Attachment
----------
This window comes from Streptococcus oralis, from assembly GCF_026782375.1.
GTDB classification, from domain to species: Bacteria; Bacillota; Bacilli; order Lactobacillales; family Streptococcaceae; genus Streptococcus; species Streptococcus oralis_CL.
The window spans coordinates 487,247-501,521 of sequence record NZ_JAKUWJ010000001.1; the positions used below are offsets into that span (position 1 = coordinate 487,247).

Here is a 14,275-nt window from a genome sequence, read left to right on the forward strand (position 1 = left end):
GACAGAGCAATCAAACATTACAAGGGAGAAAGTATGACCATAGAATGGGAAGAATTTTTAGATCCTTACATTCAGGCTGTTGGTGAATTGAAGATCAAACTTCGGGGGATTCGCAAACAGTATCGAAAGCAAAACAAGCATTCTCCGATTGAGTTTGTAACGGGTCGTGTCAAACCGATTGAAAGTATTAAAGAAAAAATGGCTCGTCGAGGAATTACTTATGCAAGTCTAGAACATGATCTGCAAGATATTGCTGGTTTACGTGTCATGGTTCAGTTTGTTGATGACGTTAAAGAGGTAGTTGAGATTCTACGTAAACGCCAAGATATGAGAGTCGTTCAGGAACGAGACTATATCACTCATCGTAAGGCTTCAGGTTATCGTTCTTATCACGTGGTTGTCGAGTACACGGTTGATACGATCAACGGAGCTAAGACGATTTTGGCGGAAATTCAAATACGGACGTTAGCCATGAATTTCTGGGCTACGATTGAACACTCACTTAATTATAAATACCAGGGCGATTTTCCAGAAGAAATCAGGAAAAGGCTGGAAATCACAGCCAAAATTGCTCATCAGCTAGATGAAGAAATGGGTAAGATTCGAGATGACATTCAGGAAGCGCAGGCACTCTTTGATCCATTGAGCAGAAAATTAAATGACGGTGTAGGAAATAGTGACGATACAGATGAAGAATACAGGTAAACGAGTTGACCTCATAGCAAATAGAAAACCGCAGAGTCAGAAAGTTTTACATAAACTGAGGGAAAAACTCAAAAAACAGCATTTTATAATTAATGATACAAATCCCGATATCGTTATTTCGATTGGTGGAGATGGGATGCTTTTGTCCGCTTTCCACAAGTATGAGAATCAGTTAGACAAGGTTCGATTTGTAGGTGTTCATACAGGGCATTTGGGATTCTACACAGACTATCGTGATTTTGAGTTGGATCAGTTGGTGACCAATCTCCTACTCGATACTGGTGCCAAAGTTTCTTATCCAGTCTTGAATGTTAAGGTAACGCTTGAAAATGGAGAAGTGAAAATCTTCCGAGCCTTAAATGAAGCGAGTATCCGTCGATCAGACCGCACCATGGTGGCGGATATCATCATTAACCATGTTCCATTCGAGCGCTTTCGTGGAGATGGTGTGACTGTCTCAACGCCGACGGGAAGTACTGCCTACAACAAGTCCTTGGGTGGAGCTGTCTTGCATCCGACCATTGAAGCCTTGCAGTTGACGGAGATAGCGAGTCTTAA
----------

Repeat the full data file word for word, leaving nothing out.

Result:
This window comes from Streptococcus oralis, from assembly GCF_026782375.1.
GTDB classification, from domain to species: Bacteria; Bacillota; Bacilli; order Lactobacillales; family Streptococcaceae; genus Streptococcus; species Streptococcus oralis_CL.
The window spans coordinates 487,247-501,521 of sequence record NZ_JAKUWJ010000001.1; the positions used below are offsets into that span (position 1 = coordinate 487,247).

Here is a 14,275-nt window from a genome sequence, read left to right on the forward strand (position 1 = left end):
GACAGAGCAATCAAACATTACAAGGGAGAAAGTATGACCATAGAATGGGAAGAATTTTTAGATCCTTACATTCAGGCTGTTGGTGAATTGAAGATCAAACTTCGGGGGATTCGCAAACAGTATCGAAAGCAAAACAAGCATTCTCCGATTGAGTTTGTAACGGGTCGTGTCAAACCGATTGAAAGTATTAAAGAAAAAATGGCTCGTCGAGGAATTACTTATGCAAGTCTAGAACATGATCTGCAAGATATTGCTGGTTTACGTGTCATGGTTCAGTTTGTTGATGACGTTAAAGAGGTAGTTGAGATTCTACGTAAACGCCAAGATATGAGAGTCGTTCAGGAACGAGACTATATCACTCATCGTAAGGCTTCAGGTTATCGTTCTTATCACGTGGTTGTCGAGTACACGGTTGATACGATCAACGGAGCTAAGACGATTTTGGCGGAAATTCAAATACGGACGTTAGCCATGAATTTCTGGGCTACGATTGAACACTCACTTAATTATAAATACCAGGGCGATTTTCCAGAAGAAATCAGGAAAAGGCTGGAAATCACAGCCAAAATTGCTCATCAGCTAGATGAAGAAATGGGTAAGATTCGAGATGACATTCAGGAAGCGCAGGCACTCTTTGATCCATTGAGCAGAAAATTAAATGACGGTGTAGGAAATAGTGACGATACAGATGAAGAATACAGGTAAACGAGTTGACCTCATAGCAAATAGAAAACCGCAGAGTCAGAAAGTTTTACATAAACTGAGGGAAAAACTCAAAAAACAGCATTTTATAATTAATGATACAAATCCCGATATCGTTATTTCGATTGGTGGAGATGGGATGCTTTTGTCCGCTTTCCACAAGTATGAGAATCAGTTAGACAAGGTTCGATTTGTAGGTGTTCATACAGGGCATTTGGGATTCTACACAGACTATCGTGATTTTGAGTTGGATCAGTTGGTGACCAATCTCCTACTCGATACTGGTGCCAAAGTTTCTTATCCAGTCTTGAATGTTAAGGTAACGCTTGAAAATGGAGAAGTGAAAATCTTCCGAGCCTTAAATGAAGCGAGTATCCGTCGATCAGACCGCACCATGGTGGCGGATATCATCATTAACCATGTTCCATTCGAGCGCTTTCGTGGAGATGGTGTGACTGTCTCAACGCCGACGGGAAGTACTGCCTACAACAAGTCCTTGGGTGGAGCTGTCTTGCATCCGACCATTGAAGCCTTGCAGTTGACGGAGATAGCGAGTCTTAA